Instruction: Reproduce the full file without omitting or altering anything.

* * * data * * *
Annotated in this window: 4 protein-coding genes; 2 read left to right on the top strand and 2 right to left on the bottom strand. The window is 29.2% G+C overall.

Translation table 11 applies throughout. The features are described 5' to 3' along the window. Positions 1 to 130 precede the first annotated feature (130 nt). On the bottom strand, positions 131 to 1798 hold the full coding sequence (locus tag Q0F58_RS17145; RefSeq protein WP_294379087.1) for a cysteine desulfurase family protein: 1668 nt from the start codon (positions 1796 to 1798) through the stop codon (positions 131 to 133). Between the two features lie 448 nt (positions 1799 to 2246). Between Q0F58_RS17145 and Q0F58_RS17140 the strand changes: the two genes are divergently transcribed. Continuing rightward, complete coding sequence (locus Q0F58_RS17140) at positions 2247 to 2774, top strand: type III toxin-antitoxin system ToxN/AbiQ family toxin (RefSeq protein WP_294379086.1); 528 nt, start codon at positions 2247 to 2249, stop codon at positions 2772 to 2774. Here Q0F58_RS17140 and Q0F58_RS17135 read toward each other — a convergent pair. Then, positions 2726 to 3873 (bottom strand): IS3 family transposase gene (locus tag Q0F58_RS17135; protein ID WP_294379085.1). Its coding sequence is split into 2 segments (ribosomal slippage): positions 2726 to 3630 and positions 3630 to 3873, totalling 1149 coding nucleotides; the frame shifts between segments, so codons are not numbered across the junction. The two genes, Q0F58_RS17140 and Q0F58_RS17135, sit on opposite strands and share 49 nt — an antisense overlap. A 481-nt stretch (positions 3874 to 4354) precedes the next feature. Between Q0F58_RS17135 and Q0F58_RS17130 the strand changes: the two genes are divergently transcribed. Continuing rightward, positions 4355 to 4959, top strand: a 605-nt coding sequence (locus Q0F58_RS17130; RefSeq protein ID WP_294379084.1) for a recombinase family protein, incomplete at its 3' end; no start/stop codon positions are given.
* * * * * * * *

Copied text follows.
Annotated in this window: 4 protein-coding genes; 2 read left to right on the top strand and 2 right to left on the bottom strand. The window is 29.2% G+C overall.

Translation table 11 applies throughout. The features are described 5' to 3' along the window. Positions 1 to 130 precede the first annotated feature (130 nt). On the bottom strand, positions 131 to 1798 hold the full coding sequence (locus tag Q0F58_RS17145; RefSeq protein WP_294379087.1) for a cysteine desulfurase family protein: 1668 nt from the start codon (positions 1796 to 1798) through the stop codon (positions 131 to 133). Between the two features lie 448 nt (positions 1799 to 2246). Between Q0F58_RS17145 and Q0F58_RS17140 the strand changes: the two genes are divergently transcribed. Continuing rightward, complete coding sequence (locus Q0F58_RS17140) at positions 2247 to 2774, top strand: type III toxin-antitoxin system ToxN/AbiQ family toxin (RefSeq protein WP_294379086.1); 528 nt, start codon at positions 2247 to 2249, stop codon at positions 2772 to 2774. Here Q0F58_RS17140 and Q0F58_RS17135 read toward each other — a convergent pair. Then, positions 2726 to 3873 (bottom strand): IS3 family transposase gene (locus tag Q0F58_RS17135; protein ID WP_294379085.1). Its coding sequence is split into 2 segments (ribosomal slippage): positions 2726 to 3630 and positions 3630 to 3873, totalling 1149 coding nucleotides; the frame shifts between segments, so codons are not numbered across the junction. The two genes, Q0F58_RS17140 and Q0F58_RS17135, sit on opposite strands and share 49 nt — an antisense overlap. A 481-nt stretch (positions 3874 to 4354) precedes the next feature. Between Q0F58_RS17135 and Q0F58_RS17130 the strand changes: the two genes are divergently transcribed. Continuing rightward, positions 4355 to 4959, top strand: a 605-nt coding sequence (locus Q0F58_RS17130; RefSeq protein ID WP_294379084.1) for a recombinase family protein, incomplete at its 3' end; no start/stop codon positions are given.